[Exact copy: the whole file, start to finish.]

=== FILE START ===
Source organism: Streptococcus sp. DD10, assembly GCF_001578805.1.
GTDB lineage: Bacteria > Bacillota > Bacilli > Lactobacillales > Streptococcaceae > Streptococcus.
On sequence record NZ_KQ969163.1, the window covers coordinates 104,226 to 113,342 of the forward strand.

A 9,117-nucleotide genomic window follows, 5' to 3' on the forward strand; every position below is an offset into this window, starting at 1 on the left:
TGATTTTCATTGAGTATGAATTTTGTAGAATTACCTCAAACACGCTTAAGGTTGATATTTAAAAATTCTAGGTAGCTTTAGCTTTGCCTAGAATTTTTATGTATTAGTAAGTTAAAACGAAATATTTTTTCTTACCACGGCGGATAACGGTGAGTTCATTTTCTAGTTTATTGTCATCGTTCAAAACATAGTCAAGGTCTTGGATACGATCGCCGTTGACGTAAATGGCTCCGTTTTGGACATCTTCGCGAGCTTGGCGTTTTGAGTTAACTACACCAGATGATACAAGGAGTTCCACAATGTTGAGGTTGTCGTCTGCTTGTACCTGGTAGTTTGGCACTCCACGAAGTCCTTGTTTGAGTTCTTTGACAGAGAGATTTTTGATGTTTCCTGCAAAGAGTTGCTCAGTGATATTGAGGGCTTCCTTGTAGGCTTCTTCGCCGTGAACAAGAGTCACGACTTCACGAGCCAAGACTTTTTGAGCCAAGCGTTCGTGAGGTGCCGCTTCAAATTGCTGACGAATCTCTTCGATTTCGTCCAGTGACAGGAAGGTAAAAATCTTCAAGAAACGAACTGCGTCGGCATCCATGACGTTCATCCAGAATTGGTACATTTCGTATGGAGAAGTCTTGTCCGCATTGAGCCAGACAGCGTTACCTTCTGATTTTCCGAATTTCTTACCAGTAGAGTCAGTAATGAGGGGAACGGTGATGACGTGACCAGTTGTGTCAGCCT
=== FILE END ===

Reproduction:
Source organism: Streptococcus sp. DD10, assembly GCF_001578805.1.
GTDB lineage: Bacteria > Bacillota > Bacilli > Lactobacillales > Streptococcaceae > Streptococcus.
On sequence record NZ_KQ969163.1, the window covers coordinates 104,226 to 113,342 of the forward strand.

A 9,117-nucleotide genomic window follows, 5' to 3' on the forward strand; every position below is an offset into this window, starting at 1 on the left:
TGATTTTCATTGAGTATGAATTTTGTAGAATTACCTCAAACACGCTTAAGGTTGATATTTAAAAATTCTAGGTAGCTTTAGCTTTGCCTAGAATTTTTATGTATTAGTAAGTTAAAACGAAATATTTTTTCTTACCACGGCGGATAACGGTGAGTTCATTTTCTAGTTTATTGTCATCGTTCAAAACATAGTCAAGGTCTTGGATACGATCGCCGTTGACGTAAATGGCTCCGTTTTGGACATCTTCGCGAGCTTGGCGTTTTGAGTTAACTACACCAGATGATACAAGGAGTTCCACAATGTTGAGGTTGTCGTCTGCTTGTACCTGGTAGTTTGGCACTCCACGAAGTCCTTGTTTGAGTTCTTTGACAGAGAGATTTTTGATGTTTCCTGCAAAGAGTTGCTCAGTGATATTGAGGGCTTCCTTGTAGGCTTCTTCGCCGTGAACAAGAGTCACGACTTCACGAGCCAAGACTTTTTGAGCCAAGCGTTCGTGAGGTGCCGCTTCAAATTGCTGACGAATCTCTTCGATTTCGTCCAGTGACAGGAAGGTAAAAATCTTCAAGAAACGAACTGCGTCGGCATCCATGACGTTCATCCAGAATTGGTACATTTCGTATGGAGAAGTCTTGTCCGCATTGAGCCAGACAGCGTTACCTTCTGATTTTCCGAATTTCTTACCAGTAGAGTCAGTAATGAGGGGAACGGTGATGACGTGACCAGTTGTGTCAGCCT